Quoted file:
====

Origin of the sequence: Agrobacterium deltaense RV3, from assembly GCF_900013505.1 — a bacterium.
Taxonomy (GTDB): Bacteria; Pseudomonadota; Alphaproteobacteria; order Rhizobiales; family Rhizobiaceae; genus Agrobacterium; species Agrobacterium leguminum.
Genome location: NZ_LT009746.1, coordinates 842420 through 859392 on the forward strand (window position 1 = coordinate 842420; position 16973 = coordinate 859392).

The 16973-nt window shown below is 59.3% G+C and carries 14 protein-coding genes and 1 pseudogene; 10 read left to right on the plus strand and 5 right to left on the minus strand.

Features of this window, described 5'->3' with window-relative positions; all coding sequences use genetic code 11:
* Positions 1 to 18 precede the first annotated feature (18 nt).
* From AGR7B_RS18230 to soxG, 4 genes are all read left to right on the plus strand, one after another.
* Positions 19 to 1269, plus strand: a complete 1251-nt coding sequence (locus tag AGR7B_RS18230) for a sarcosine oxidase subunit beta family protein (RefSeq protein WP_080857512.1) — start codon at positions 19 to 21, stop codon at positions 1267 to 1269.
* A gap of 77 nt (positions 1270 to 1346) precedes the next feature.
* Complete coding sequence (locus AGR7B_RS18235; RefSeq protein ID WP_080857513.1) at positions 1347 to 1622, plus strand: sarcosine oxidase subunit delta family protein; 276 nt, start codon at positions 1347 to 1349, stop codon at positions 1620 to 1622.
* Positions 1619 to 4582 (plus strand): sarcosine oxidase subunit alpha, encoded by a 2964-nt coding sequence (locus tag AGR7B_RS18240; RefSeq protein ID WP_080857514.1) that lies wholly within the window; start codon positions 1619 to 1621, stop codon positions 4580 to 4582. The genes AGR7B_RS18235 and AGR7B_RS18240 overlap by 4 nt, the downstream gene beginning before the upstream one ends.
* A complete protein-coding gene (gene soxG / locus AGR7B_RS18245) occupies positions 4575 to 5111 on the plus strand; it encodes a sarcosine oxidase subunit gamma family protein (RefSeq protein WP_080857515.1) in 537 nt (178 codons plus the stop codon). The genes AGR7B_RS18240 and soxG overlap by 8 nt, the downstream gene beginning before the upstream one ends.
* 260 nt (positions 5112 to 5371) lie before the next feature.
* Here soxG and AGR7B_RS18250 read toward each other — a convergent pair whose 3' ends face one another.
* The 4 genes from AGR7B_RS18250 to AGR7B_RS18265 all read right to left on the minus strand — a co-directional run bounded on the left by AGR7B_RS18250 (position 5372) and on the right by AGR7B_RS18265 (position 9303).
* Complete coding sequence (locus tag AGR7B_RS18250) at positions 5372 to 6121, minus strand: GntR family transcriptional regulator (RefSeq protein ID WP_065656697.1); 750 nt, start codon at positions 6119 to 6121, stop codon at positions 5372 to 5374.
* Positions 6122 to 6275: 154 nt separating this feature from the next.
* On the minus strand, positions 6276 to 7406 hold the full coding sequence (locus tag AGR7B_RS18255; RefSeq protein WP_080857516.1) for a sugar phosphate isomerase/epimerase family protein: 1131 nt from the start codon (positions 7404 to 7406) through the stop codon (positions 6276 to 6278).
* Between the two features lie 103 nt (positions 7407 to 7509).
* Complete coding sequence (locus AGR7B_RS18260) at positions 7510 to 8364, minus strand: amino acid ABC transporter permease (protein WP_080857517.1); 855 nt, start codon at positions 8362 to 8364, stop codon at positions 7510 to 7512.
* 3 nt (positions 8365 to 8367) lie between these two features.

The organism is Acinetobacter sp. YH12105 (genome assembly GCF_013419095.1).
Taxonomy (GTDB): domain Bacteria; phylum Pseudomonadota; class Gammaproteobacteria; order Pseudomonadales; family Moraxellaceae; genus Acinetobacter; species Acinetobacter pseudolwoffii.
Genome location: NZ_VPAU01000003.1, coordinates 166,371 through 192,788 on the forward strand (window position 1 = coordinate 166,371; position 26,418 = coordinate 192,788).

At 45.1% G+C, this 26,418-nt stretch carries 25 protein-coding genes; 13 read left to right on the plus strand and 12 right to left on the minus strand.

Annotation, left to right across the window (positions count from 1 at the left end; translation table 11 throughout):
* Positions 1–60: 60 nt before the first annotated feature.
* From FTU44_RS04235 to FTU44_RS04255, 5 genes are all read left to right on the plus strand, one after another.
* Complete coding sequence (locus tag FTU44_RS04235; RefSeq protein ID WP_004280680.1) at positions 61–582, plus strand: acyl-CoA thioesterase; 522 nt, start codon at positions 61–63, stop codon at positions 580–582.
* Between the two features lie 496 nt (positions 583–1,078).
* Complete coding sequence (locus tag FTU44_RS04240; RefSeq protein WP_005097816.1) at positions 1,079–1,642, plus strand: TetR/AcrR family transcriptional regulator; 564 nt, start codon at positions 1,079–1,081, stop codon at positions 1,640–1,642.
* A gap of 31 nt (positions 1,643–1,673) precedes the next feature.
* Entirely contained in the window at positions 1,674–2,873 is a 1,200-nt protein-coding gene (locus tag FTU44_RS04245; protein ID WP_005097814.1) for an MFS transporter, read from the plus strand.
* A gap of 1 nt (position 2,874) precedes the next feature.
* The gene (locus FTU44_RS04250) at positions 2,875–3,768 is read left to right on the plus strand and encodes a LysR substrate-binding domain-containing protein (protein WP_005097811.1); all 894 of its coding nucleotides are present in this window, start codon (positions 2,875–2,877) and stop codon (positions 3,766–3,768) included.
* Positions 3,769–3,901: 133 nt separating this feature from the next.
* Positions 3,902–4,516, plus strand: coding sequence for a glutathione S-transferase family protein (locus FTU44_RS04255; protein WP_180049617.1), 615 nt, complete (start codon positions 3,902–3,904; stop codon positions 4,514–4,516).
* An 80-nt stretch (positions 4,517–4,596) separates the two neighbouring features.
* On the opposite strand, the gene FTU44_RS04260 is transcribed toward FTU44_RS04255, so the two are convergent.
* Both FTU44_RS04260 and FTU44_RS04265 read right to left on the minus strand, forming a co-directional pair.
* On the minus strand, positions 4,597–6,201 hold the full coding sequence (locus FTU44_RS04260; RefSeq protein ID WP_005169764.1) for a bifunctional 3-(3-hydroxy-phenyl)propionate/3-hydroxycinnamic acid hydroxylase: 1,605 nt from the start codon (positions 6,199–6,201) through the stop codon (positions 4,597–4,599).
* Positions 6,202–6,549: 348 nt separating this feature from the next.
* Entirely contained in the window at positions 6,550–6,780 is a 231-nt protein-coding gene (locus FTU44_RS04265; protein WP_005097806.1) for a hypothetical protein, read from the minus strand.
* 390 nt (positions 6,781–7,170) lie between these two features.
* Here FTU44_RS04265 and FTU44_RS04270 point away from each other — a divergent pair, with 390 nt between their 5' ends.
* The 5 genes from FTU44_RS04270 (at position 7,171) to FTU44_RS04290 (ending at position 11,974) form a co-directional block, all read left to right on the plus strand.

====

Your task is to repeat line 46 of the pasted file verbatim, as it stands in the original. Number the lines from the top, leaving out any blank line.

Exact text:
* The 5 genes from FTU44_RS04270 (at position 7,171) to FTU44_RS04290 (ending at position 11,974) form a co-directional block, all read left to right on the plus strand.